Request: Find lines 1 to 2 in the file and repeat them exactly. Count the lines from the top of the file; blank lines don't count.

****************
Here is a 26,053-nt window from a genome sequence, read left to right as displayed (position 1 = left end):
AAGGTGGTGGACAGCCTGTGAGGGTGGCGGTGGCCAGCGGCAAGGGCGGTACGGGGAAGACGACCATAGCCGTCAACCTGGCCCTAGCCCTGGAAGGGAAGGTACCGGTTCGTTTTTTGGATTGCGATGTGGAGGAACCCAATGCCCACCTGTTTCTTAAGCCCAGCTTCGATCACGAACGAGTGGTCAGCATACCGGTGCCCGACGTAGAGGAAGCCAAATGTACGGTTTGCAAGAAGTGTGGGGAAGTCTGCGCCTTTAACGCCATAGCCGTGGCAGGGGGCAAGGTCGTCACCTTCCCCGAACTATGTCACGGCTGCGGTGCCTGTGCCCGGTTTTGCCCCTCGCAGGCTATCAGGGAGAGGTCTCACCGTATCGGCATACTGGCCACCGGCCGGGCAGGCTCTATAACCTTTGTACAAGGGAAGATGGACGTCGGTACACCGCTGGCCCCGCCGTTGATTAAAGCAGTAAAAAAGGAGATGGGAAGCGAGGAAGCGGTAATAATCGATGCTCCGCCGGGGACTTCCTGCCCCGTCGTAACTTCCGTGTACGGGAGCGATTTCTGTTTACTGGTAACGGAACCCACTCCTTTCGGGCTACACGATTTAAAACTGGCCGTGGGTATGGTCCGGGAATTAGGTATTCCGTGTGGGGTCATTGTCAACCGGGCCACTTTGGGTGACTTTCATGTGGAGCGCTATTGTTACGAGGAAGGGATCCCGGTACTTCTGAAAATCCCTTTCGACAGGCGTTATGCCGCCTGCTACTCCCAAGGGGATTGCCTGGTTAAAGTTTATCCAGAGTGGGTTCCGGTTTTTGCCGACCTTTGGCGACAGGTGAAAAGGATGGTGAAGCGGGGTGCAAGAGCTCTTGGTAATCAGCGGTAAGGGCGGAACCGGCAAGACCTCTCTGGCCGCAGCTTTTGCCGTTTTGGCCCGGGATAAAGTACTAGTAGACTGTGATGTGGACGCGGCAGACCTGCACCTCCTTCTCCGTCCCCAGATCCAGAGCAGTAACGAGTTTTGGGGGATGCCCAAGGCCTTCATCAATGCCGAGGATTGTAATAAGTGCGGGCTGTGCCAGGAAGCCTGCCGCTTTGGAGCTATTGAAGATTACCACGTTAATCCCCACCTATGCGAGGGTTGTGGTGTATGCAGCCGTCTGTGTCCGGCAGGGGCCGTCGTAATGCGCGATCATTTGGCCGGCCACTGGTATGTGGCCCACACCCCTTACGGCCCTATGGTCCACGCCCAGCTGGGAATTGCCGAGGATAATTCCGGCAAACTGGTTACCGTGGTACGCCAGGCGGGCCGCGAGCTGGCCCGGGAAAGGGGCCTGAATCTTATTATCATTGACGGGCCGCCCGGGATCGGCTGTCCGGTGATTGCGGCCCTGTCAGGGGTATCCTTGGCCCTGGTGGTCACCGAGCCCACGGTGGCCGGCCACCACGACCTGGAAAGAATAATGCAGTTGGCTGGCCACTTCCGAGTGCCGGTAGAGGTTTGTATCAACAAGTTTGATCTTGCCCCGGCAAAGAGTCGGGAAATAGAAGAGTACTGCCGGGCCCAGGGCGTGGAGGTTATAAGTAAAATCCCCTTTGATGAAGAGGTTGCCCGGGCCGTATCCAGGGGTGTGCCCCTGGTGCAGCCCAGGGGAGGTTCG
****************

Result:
Here is a 26,053-nt window from a genome sequence, read left to right as displayed (position 1 = left end):
AAGGTGGTGGACAGCCTGTGAGGGTGGCGGTGGCCAGCGGCAAGGGCGGTACGGGGAAGACGACCATAGCCGTCAACCTGGCCCTAGCCCTGGAAGGGAAGGTACCGGTTCGTTTTTTGGATTGCGATGTGGAGGAACCCAATGCCCACCTGTTTCTTAAGCCCAGCTTCGATCACGAACGAGTGGTCAGCATACCGGTGCCCGACGTAGAGGAAGCCAAATGTACGGTTTGCAAGAAGTGTGGGGAAGTCTGCGCCTTTAACGCCATAGCCGTGGCAGGGGGCAAGGTCGTCACCTTCCCCGAACTATGTCACGGCTGCGGTGCCTGTGCCCGGTTTTGCCCCTCGCAGGCTATCAGGGAGAGGTCTCACCGTATCGGCATACTGGCCACCGGCCGGGCAGGCTCTATAACCTTTGTACAAGGGAAGATGGACGTCGGTACACCGCTGGCCCCGCCGTTGATTAAAGCAGTAAAAAAGGAGATGGGAAGCGAGGAAGCGGTAATAATCGATGCTCCGCCGGGGACTTCCTGCCCCGTCGTAACTTCCGTGTACGGGAGCGATTTCTGTTTACTGGTAACGGAACCCACTCCTTTCGGGCTACACGATTTAAAACTGGCCGTGGGTATGGTCCGGGAATTAGGTATTCCGTGTGGGGTCATTGTCAACCGGGCCACTTTGGGTGACTTTCATGTGGAGCGCTATTGTTACGAGGAAGGGATCCCGGTACTTCTGAAAATCCCTTTCGACAGGCGTTATGCCGCCTGCTACTCCCAAGGGGATTGCCTGGTTAAAGTTTATCCAGAGTGGGTTCCGGTTTTTGCCGACCTTTGGCGACAGGTGAAAAGGATGGTGAAGCGGGGTGCAAGAGCTCTTGGTAATCAGCGGTAAGGGCGGAACCGGCAAGACCTCTCTGGCCGCAGCTTTTGCCGTTTTGGCCCGGGATAAAGTACTAGTAGACTGTGATGTGGACGCGGCAGACCTGCACCTCCTTCTCCGTCCCCAGATCCAGAGCAGTAACGAGTTTTGGGGGATGCCCAAGGCCTTCATCAATGCCGAGGATTGTAATAAGTGCGGGCTGTGCCAGGAAGCCTGCCGCTTTGGAGCTATTGAAGATTACCACGTTAATCCCCACCTATGCGAGGGTTGTGGTGTATGCAGCCGTCTGTGTCCGGCAGGGGCCGTCGTAATGCGCGATCATTTGGCCGGCCACTGGTATGTGGCCCACACCCCTTACGGCCCTATGGTCCACGCCCAGCTGGGAATTGCCGAGGATAATTCCGGCAAACTGGTTACCGTGGTACGCCAGGCGGGCCGCGAGCTGGCCCGGGAAAGGGGCCTGAATCTTATTATCATTGACGGGCCGCCCGGGATCGGCTGTCCGGTGATTGCGGCCCTGTCAGGGGTATCCTTGGCCCTGGTGGTCACCGAGCCCACGGTGGCCGGCCACCACGACCTGGAAAGAATAATGCAGTTGGCTGGCCACTTCCGAGTGCCGGTAGAGGTTTGTATCAACAAGTTTGATCTTGCCCCGGCAAAGAGTCGGGAAATAGAAGAGTACTGCCGGGCCCAGGGCGTGGAGGTTATAAGTAAAATCCCCTTTGATGAAGAGGTTGCCCGGGCCGTATCCAGGGGTGTGCCCCTGGTGCAGCCCAGGGGAGGTTCG